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The Vector

NJIT's Student Newspaper

The Vector

NJIT's Student Newspaper

The Vector

Meze Platters & Japanese Bar Dishes: Fun Eateries with Large Groups


Ngoc Phan

Sharing meals is a great way to enjoy the company of others especially when you get to share plates. However, it’s difficult to find a restaurant that enables a large group of people to sample multiple dishes inexpensively. So, to get around having to spend a fortune for food, I like visiting restaurants that offer tapas style dishes.


Catching up with friends is always fun but doing it over food can make the experience more interactive and memorable. Kashkaval is a classy place and it’s the perfect place to take friends (or a date) to impress them with great food and a beautiful interior.

To start, I decided on the cheese and meat platter. There are more than 25 types of cheeses (around 3 or more of each kind) and around 12 types of cured meats, sausages and hams. I ended up choosing my two favorite cheeses: hard aged Amsterdam Gouda which has a slight bite and Roquefort which is semi soft, bleu cheese that is sharp, tangy, and has a hint of saltiness. Dried fruits along with nuts and slices of baguette are served alongside with the cheese. There are many cheeses to choose from and it can be intimidating choosing from the extensive menu but the wait staff makes great suggestions to match your personal taste. I also chose the chorizo to go with my cheeses which provided a delicious, salty contrast.

The cheeses were a great portion as an appetizer but after hearing about the dips at Kashkaval, I decided to order a meze platter. Dips are the ultimate appetizers to share, but Kashkaval is able to make these popular appetizers into meals. There are so many dips to choose from, and I eventually decided on the hummus, tzatziki (cucumber yogurt), baked beets, ajvar (roasted red peppers, eggplant, garlic), and artichoke dip. Each dip was memorable, flavorful and delicious. It’s difficult to choose my favorites but I definitely recommend the ajvar and baked beets. The servings are very generous and 5 dips can easily feed 4 hungry people (the dips are served with soft whole wheat pita).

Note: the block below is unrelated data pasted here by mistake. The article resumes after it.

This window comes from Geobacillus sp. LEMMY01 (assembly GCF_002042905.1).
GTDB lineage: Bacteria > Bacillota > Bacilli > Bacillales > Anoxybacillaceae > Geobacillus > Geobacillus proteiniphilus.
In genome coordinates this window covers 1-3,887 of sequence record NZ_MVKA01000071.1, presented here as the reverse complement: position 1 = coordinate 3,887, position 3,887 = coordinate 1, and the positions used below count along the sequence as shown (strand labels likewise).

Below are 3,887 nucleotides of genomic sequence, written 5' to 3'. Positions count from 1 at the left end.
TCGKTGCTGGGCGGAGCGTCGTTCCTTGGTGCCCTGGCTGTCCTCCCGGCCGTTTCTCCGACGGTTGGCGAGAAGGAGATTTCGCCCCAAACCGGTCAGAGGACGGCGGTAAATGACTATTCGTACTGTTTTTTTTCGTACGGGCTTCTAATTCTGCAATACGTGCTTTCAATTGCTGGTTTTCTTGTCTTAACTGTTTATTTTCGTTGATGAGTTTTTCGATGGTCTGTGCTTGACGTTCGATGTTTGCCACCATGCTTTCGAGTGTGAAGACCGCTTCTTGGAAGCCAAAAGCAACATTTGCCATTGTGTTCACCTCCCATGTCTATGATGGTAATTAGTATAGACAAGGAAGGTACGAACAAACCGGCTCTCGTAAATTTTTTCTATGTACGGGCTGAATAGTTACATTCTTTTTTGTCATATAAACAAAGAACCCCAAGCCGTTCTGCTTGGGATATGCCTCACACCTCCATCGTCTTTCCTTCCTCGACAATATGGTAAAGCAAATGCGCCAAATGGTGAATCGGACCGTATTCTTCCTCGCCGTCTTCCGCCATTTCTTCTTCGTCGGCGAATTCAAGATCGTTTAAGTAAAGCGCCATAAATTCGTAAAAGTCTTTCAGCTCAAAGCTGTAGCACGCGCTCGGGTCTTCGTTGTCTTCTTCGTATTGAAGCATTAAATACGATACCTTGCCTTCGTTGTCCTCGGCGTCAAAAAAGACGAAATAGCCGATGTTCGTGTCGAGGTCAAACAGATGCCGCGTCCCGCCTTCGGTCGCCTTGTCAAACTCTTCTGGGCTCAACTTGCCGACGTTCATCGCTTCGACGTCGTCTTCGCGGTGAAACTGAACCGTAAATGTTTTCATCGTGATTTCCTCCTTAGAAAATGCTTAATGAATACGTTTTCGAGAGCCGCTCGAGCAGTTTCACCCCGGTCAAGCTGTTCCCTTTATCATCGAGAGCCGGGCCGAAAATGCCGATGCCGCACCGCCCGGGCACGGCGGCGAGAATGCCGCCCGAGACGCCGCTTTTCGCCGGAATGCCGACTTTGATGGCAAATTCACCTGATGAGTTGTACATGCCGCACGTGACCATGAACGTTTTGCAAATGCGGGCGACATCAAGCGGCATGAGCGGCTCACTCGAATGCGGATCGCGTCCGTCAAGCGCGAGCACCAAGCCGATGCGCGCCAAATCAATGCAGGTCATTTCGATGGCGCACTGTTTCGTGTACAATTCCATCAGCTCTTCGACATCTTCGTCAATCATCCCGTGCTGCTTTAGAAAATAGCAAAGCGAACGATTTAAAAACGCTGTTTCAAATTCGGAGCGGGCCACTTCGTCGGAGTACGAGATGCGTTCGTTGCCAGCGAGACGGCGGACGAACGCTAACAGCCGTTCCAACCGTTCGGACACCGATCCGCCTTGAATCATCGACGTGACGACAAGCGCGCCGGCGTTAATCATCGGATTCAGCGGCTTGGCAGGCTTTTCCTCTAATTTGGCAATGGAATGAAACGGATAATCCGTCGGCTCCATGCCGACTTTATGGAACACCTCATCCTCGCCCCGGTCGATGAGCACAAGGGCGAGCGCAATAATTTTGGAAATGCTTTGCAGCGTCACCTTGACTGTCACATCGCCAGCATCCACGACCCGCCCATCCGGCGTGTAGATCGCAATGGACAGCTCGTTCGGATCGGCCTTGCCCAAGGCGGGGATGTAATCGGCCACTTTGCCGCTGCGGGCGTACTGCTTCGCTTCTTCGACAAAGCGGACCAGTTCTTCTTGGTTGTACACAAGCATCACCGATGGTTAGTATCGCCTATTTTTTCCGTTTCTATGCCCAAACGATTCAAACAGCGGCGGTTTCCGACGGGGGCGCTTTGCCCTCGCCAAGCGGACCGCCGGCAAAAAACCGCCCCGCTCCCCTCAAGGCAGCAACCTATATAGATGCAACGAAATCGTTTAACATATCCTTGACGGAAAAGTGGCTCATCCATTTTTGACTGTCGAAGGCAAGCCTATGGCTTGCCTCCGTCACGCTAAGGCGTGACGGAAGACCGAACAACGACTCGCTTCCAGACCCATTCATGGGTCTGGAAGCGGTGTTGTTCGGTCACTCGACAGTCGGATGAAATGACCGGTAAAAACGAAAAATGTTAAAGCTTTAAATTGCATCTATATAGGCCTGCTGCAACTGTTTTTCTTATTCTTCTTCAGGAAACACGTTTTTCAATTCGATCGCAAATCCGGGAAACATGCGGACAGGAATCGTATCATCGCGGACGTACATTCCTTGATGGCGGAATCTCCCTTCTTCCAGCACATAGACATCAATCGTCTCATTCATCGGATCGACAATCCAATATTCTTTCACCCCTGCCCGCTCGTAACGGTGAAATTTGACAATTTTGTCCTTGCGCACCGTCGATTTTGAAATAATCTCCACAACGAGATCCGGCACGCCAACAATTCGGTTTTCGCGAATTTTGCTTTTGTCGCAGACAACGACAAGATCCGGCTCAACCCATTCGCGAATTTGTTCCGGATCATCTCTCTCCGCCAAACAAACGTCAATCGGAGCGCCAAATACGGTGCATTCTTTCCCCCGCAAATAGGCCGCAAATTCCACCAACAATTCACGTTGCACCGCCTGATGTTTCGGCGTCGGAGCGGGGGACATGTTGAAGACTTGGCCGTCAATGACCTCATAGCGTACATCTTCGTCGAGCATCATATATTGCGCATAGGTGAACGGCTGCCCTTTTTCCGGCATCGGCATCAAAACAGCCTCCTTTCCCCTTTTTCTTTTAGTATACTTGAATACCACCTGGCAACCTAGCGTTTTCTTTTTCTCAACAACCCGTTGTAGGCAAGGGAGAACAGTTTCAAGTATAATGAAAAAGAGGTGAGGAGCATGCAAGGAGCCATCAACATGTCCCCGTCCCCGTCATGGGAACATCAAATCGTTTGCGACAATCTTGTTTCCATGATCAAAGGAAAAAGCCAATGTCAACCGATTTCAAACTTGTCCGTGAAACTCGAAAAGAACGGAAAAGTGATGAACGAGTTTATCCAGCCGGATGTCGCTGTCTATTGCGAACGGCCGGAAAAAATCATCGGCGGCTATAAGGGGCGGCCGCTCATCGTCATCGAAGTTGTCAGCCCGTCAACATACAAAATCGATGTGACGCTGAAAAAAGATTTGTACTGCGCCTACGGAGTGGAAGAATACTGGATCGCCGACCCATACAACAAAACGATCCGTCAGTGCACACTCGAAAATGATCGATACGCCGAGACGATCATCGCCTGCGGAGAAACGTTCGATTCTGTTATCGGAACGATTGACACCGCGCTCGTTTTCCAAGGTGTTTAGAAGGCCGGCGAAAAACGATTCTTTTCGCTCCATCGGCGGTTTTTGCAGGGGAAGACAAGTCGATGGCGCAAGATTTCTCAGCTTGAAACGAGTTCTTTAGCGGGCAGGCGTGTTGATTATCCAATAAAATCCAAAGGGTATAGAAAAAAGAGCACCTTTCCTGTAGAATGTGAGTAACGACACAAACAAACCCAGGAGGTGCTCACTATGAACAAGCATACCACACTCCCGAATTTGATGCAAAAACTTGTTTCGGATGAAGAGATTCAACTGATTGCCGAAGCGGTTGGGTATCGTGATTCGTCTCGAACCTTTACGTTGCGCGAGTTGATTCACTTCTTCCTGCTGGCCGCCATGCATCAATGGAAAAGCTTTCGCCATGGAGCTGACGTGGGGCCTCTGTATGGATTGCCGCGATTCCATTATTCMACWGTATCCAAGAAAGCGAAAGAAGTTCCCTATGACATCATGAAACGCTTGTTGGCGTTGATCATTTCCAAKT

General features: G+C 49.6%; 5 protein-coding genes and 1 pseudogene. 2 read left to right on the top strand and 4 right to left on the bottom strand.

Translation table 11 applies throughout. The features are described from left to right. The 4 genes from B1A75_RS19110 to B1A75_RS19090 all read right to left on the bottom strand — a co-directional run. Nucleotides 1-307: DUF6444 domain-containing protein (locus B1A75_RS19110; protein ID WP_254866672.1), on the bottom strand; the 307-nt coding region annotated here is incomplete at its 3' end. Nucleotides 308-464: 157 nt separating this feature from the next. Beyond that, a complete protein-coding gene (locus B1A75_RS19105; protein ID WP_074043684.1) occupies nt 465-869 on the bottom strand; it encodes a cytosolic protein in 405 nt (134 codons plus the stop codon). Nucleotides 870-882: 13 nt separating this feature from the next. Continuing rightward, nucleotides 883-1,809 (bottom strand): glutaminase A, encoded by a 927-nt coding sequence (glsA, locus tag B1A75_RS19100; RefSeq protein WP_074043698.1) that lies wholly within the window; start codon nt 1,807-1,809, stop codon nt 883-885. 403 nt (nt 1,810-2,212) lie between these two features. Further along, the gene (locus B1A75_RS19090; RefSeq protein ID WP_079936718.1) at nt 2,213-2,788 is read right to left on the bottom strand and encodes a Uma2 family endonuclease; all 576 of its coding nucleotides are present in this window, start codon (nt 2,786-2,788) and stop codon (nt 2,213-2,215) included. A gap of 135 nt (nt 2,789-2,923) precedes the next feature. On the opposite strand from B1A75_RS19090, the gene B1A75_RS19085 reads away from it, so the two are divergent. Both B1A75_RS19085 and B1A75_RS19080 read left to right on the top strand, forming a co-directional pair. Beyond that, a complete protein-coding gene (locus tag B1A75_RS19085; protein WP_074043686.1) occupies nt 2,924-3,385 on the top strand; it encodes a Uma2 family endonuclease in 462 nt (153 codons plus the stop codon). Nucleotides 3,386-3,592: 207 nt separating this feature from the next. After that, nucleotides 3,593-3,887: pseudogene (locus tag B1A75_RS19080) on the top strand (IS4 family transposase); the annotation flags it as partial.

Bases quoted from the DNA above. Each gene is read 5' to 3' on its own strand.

Feeling especially gluttonous, I ordered a final dish which was their chicken kebabs with a side of orzo and a delicious side salad that consisted of tomato, feta cheese and olive. The chicken was moist, tender, and perfectly seasoned.

Atmosphere: Beautiful interior, a big variety of food, helpful staff, comfortable seating, roomy space

Price: $$$$$

856 9th AveNew York, NY 10019

(212) 581-8282

Village Yokocho

We often associate Japanese food with sushi, but sushi actually constitutes only a small part of Japanese cuisine. I find that Japanese bar snacks and dishes are not only a tasty part of Japanese cuisine but are relatively inexpensive.

Village Yokocho is all about simple food, great drinks, and friendly faces. The menu is extensive and there is something for everyone, but I highly recommend getting the yakitori (skewers). The meats are tender, well-seasoned, and the portions are small enough to order plenty of skewers to try. I recommend the beef, quail eggs, chicken with plum sauce, beef tongue (trust me on this one), and chicken heart (again, this sounds odd but they are delicious).

My favorite dish of the night was the sashimi bowl in their specials list. It may be a bit pricy but it was well worth it. Their sashimi bowl consists of sliced salmon, large chunks of uni (sea urchin), ikura (salmon roe), chicken, and herbs that lay under a bed of sushi grade rice. The salmon was very fresh and almost velvety in texture. The contrast in texture of the salmon roe and the fresh and crunchy greens made this dish so enjoyable. The tartness from the rice wine vinegar mixed in with the rice made each bite addicting.

I also ordered a few yaki onigiri (grilled rice ball) which I had been anticipating for a long time. I always see Japanese shows featuring these cute balls of rice but I never got the chance to try one. There are several ways they are served and I decided on having mine stuffed with salty cod. The rice ball was crunchy on the outside, soft and fluffy on the inside. The saltiness from the cod provides the necessary savory flavor that makes this dish unforgettable.

Among the many other things I ordered, I recommend the tempura pumpkin, bacon wrapped scallops, warm soups. I would stick to ordering the smaller dishes as they are inexpensive, and also since Village Yokocho seems to lack in larger, more entrée-like dishes.

Atmosphere: roomy, a bit loud, very friendly service, great alcohol selection, great for events.

Price: $$$$$

8 Stuyvesant StNew York, NY 10003

(212) 598-3041

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